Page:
NGC 4414, a dusty spiral galaxy in Coma Berenices

NGC 4414, a dusty spiral galaxy in Coma Berenices

Image Credit: Hubble Heritage Team (AURA/STScI/NASA/ESA)

NGC 4414 (also known as UGC 7539) is a massive unbarred spiral galaxy of some 56,000 light-years in diameter, located about 62.3 million light-years away in the constellation Coma Berenices, while it is moving away from us at approximately 716 kilometers per second. It is a member of the Coma I group of galaxies, very close to the Virgo Cluster.

NGC 4414 is a typical example of a flocculent galaxy, what means it is patchy, with discontinuous spiral arms (the opposite of a grand design spiral galaxy, which has well-defined spiral arms).

The central regions of this galaxy contain primarily older, yellow and red stars. The outer spiral arms are considerably bluer due to the ongoing formation of young, blue stars — the brightest of which can be seen individually — between which is what appears to be a Luminous Blue Variable. The arms are also very rich in clouds of interstellar dust, seen as dark patches and streaks silhouetted against the starlight.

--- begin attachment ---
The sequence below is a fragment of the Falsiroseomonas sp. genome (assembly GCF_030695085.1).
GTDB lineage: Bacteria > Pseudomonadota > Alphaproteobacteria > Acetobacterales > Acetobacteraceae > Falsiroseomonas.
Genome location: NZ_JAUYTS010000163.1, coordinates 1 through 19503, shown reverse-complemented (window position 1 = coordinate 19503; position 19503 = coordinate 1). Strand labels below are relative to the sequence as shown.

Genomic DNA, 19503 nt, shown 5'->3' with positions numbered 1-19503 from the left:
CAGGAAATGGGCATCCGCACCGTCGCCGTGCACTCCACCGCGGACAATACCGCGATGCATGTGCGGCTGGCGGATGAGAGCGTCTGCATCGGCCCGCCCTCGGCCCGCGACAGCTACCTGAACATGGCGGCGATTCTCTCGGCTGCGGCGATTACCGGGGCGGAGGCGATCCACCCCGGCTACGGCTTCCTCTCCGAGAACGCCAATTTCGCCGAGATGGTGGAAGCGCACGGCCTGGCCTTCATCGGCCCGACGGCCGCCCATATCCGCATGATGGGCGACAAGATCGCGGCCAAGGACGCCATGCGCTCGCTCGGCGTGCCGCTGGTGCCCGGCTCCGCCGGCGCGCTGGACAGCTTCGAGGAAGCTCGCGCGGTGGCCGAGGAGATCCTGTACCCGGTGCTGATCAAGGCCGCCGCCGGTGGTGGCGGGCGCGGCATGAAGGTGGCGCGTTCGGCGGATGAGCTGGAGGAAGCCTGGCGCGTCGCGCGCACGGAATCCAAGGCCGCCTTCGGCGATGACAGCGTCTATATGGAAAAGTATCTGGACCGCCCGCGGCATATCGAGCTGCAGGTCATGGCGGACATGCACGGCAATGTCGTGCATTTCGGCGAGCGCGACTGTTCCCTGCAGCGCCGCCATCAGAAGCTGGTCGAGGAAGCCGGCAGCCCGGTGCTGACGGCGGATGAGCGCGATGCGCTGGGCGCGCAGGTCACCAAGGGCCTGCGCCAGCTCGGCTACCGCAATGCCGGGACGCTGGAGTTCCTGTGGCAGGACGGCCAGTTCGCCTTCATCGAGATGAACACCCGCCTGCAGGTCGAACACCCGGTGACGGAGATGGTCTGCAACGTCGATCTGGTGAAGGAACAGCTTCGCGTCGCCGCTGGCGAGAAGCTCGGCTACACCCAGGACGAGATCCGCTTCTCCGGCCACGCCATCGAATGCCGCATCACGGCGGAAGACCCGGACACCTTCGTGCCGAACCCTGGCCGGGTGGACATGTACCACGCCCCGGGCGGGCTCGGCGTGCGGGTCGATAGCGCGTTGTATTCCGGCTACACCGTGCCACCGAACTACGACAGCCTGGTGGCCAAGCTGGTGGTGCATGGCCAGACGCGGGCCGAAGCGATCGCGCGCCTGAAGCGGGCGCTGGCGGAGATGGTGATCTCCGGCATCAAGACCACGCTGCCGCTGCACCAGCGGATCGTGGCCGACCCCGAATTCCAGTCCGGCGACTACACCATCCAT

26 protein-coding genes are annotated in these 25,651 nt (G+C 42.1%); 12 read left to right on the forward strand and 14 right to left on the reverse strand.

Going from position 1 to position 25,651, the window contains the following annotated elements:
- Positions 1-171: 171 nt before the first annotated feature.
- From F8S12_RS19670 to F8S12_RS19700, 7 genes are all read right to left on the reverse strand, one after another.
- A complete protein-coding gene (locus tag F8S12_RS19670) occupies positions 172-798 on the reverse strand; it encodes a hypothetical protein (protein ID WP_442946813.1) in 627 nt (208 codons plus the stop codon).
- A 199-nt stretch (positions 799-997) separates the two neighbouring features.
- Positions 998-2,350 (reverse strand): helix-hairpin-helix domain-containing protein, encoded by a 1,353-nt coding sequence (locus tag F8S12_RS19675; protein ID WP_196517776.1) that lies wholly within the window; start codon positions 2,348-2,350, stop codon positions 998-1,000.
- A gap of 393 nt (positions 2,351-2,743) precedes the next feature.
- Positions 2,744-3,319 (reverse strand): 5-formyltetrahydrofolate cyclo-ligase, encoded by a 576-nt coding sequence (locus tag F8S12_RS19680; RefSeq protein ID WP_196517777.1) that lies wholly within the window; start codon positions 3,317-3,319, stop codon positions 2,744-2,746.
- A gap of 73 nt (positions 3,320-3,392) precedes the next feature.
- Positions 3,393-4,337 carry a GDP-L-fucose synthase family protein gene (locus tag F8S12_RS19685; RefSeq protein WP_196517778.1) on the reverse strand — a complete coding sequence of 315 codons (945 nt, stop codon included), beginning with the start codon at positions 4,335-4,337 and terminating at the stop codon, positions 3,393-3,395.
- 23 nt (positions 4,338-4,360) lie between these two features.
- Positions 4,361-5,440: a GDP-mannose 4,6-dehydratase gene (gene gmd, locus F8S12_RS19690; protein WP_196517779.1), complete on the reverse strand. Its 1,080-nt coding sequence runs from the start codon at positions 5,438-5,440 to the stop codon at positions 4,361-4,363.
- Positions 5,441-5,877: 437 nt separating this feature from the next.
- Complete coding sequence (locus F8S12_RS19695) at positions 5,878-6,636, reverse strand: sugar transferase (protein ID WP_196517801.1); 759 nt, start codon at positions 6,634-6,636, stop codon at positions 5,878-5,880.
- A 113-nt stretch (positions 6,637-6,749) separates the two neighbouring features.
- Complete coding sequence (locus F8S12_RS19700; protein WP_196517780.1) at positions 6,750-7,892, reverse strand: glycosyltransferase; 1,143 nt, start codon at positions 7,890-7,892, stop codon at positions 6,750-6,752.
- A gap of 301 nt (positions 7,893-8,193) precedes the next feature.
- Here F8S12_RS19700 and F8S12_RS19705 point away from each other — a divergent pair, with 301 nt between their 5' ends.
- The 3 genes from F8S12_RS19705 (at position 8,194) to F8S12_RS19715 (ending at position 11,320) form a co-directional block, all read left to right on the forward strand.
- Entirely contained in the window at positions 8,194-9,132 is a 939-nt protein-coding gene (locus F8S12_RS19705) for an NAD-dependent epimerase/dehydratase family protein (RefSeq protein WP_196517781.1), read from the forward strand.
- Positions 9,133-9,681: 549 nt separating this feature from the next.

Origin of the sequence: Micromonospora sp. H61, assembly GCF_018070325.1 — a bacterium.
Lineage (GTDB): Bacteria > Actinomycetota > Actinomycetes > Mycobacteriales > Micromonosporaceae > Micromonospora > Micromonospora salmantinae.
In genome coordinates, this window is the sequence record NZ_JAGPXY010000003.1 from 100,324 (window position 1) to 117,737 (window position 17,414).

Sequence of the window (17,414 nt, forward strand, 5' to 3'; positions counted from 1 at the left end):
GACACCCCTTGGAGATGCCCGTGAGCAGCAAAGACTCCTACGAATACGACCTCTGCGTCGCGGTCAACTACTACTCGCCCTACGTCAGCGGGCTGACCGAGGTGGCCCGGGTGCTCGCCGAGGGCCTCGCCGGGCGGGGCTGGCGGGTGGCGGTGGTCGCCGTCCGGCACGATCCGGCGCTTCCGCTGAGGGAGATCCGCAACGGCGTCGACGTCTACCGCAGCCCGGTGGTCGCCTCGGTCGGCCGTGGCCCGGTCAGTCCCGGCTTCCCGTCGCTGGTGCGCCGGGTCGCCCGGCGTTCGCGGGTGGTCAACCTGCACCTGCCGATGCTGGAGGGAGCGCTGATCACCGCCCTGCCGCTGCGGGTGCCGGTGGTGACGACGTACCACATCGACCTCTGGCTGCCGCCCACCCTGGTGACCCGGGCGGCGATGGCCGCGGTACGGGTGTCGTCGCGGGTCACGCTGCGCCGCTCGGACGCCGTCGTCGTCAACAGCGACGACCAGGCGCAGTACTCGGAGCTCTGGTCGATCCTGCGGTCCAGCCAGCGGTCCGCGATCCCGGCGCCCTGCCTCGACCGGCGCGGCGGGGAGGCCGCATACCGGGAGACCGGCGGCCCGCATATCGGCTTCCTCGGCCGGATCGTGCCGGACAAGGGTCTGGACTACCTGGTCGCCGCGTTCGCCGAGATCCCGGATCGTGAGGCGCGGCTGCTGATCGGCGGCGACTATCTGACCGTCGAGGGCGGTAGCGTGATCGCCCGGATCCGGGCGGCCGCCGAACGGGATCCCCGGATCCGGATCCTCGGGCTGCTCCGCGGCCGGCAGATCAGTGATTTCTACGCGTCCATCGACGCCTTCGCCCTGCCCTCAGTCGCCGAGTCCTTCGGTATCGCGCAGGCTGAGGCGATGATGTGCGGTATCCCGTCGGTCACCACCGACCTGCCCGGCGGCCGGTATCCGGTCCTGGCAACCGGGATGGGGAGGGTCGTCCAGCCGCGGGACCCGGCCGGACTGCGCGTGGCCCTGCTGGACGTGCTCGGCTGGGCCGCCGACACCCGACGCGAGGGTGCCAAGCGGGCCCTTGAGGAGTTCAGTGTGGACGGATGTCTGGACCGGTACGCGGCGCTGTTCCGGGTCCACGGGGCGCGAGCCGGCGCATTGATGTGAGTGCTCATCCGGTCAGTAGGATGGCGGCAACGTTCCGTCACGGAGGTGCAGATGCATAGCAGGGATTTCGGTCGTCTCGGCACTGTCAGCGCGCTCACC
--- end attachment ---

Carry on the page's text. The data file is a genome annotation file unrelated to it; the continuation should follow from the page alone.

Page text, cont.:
NGC 4414 is quite isolated in space, without signs of past interactions with other galaxies. The galaxy exhibits a high gas density and therefore is very rich in gas, both neutral hydrogen and molecular hydrogen, of which the neutral hydrogen extends far beyond its optical disk. Despite the high gas density, NGC 4414 is not a starburst galaxy, a fact that could be related to its isolation.

In 1974 a supernova, SN 1974G, was observed which is the only supernova in this galaxy to be recorded so far. But, strangely enough, there is no direct evidence for a supermassive black hole in the center of NGC 4414.

Based on careful brightness measurements of the many Cepheid variable stars in NGC 4414, astronomers were able to make an accurate determination of its distance. Along with similarly determined distances to other nearby galaxies, NGC 4414 contributes to astronomers’ overall knowledge of the expansion rate of the Cosmos, and helps them determine the age of the Universe.

This composite image is obtained with the Hubble Space Telescope in 1995 and 1999, using the Wide Field Planetary Camera 2 through three different color filters.

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